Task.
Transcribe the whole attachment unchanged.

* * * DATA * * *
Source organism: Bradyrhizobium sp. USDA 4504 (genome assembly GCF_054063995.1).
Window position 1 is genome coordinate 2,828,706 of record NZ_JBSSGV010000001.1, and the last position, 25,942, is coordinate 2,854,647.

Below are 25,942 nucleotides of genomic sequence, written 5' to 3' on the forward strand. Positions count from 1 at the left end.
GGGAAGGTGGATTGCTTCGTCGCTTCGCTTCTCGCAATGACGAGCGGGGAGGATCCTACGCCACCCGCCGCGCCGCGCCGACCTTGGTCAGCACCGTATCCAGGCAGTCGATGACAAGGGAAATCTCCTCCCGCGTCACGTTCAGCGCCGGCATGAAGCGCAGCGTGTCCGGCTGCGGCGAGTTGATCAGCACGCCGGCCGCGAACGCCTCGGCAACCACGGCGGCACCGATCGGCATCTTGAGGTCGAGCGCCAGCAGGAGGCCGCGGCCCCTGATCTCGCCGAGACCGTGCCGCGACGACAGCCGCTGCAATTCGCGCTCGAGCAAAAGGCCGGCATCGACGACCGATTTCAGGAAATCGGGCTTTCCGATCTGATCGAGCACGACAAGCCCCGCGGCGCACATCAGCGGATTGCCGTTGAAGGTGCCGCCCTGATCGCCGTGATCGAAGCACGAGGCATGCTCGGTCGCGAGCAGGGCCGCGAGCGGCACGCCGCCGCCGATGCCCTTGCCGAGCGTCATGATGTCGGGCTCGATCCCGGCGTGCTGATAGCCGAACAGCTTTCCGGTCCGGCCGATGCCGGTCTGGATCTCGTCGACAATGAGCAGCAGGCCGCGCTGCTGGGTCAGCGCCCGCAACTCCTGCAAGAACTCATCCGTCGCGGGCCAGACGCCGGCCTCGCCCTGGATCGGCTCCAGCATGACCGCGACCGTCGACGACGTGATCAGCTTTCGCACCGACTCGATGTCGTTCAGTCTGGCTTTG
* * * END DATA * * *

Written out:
Source organism: Bradyrhizobium sp. USDA 4504 (genome assembly GCF_054063995.1).
Window position 1 is genome coordinate 2,828,706 of record NZ_JBSSGV010000001.1, and the last position, 25,942, is coordinate 2,854,647.

Below are 25,942 nucleotides of genomic sequence, written 5' to 3' on the forward strand. Positions count from 1 at the left end.
GGGAAGGTGGATTGCTTCGTCGCTTCGCTTCTCGCAATGACGAGCGGGGAGGATCCTACGCCACCCGCCGCGCCGCGCCGACCTTGGTCAGCACCGTATCCAGGCAGTCGATGACAAGGGAAATCTCCTCCCGCGTCACGTTCAGCGCCGGCATGAAGCGCAGCGTGTCCGGCTGCGGCGAGTTGATCAGCACGCCGGCCGCGAACGCCTCGGCAACCACGGCGGCACCGATCGGCATCTTGAGGTCGAGCGCCAGCAGGAGGCCGCGGCCCCTGATCTCGCCGAGACCGTGCCGCGACGACAGCCGCTGCAATTCGCGCTCGAGCAAAAGGCCGGCATCGACGACCGATTTCAGGAAATCGGGCTTTCCGATCTGATCGAGCACGACAAGCCCCGCGGCGCACATCAGCGGATTGCCGTTGAAGGTGCCGCCCTGATCGCCGTGATCGAAGCACGAGGCATGCTCGGTCGCGAGCAGGGCCGCGAGCGGCACGCCGCCGCCGATGCCCTTGCCGAGCGTCATGATGTCGGGCTCGATCCCGGCGTGCTGATAGCCGAACAGCTTTCCGGTCCGGCCGATGCCGGTCTGGATCTCGTCGACAATGAGCAGCAGGCCGCGCTGCTGGGTCAGCGCCCGCAACTCCTGCAAGAACTCATCCGTCGCGGGCCAGACGCCGGCCTCGCCCTGGATCGGCTCCAGCATGACCGCGACCGTCGACGACGTGATCAGCTTTCGCACCGACTCGATGTCGTTCAGTCTGGCTTTG